Research Papers

Modified Maximum Mechanical Dissipation Principle for Rate-Independent Metal Plasticity

[+] Author and Article Information
Jun Chen

e-mail: jun_chen@sjtu.edu.cnDepartment of Plasticity Technology,
Shanghai Jiao Tong University,
Shanghai 200030, China

Xinhai Zhu

Livermore Software Technology Corporation,
Livermore, CA 94551

Jian Cao

Department of Mechanical Engineering,
Northwestern University,
Evanston, IL 60208

1Corresponding author.

Manuscript received November 30, 2012; final manuscript received January 4, 2013; accepted manuscript posted February 14, 2013; published online August 21, 2013. Editor: Yonggang Huang.

J. Appl. Mech 80(6), 061020 (Aug 21, 2013) (9 pages) Paper No: JAM-12-1536; doi: 10.1115/1.4023685 History: Received November 30, 2012; Revised January 04, 2013; Accepted February 14, 2013

The approach regarding the plastic process as a constrained optimization problem (Simo, J. C., and Hughes, T. J. R., 1998, Computational Inelasticity, Springer, New York) is discussed and found to be limited in considering nonlinear kinematic hardening and mechanical dissipation. These limitations are virtually common in elastoplastic modeling in both theoretical studies and industrial applications. A modified maximum mechanical dissipation principle is proposed to overcome the limitations and form an energy-based framework of nonlinear hardening laws. With the control functions introduced into the framework, not only are the relationships between existing hardening models clarified against their ad hoc origins, but modeling nonsaturating kinematic hardening behavior is also achieved. Numerical examples are presented to illustrate the capability of the nonsaturating kinematic hardening model to describe the phenomena of the permanent softening as well as the cyclic loading. These applications indicate the concept of the control function can be nontrivial in material modeling. Finally, the methodology is also extended to incorporate the multiterm approach.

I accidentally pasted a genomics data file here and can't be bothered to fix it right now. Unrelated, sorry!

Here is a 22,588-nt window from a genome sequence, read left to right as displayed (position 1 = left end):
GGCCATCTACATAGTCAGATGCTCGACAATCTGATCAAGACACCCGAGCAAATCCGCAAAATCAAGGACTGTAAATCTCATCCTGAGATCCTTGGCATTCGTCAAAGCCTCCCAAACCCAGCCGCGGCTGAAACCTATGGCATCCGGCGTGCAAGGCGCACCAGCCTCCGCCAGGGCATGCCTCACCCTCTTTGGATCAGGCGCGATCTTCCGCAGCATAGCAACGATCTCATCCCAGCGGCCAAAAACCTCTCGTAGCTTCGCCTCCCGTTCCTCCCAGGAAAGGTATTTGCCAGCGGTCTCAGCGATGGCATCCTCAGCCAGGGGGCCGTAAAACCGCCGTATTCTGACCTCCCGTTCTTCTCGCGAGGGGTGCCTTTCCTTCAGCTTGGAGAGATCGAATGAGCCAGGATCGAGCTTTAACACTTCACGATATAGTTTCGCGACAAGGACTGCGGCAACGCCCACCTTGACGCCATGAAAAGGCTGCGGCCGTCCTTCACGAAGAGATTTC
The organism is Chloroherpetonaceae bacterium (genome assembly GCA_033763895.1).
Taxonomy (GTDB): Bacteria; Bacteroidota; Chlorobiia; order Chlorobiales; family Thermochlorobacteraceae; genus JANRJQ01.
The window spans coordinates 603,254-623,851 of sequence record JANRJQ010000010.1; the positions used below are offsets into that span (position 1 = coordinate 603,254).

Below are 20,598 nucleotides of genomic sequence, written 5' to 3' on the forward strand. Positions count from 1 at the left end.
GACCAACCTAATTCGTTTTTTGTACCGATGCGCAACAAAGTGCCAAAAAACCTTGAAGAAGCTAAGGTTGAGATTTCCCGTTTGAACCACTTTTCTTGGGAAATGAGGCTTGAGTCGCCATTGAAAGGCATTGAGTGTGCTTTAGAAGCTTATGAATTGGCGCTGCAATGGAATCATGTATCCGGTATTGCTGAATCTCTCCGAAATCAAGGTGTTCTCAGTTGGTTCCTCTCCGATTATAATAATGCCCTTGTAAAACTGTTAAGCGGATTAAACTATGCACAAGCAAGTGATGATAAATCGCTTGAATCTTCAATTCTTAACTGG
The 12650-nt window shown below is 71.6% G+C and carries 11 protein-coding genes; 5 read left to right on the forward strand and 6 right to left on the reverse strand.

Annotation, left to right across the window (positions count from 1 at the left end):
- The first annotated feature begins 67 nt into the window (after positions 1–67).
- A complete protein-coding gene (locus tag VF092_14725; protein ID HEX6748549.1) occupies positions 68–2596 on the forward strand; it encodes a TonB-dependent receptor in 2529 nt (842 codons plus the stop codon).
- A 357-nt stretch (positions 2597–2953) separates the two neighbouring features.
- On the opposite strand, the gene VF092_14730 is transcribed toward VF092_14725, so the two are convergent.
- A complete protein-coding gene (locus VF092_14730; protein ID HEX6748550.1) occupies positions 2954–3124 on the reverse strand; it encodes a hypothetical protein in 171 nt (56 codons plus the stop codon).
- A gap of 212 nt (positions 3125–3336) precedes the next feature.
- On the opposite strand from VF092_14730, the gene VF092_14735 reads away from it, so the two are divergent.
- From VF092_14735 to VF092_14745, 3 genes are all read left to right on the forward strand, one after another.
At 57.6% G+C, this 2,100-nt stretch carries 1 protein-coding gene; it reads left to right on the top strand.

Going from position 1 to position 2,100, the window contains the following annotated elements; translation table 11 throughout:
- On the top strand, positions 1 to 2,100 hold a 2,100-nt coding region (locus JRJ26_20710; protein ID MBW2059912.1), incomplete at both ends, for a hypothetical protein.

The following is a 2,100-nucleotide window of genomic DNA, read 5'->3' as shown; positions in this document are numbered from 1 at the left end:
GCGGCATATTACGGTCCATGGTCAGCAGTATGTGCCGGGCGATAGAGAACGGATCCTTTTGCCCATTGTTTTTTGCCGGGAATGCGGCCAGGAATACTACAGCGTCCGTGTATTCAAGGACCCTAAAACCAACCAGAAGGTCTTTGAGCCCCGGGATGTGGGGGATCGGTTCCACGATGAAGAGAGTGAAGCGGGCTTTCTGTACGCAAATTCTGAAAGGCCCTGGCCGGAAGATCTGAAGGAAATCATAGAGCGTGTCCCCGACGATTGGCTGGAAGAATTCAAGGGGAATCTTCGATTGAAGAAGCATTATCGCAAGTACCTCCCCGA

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Grahic Jump Location
Fig. 1

Comparing the behaviors of the NSK-I model, the Swift isotropic hardening model and the Armstrong–Frederick model under tension loading

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Fig. 4

The schematic curve of the NSK-II model under tension-compression loading

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Fig. 2

Comparing the behaviors of the NSK-I model, the Swift isotropic hardening model and the Armstrong–Frederick model under tension-compression (T-C) loading

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Fig. 3

Modeling the cyclic behavior of DP590 with NSK-I model




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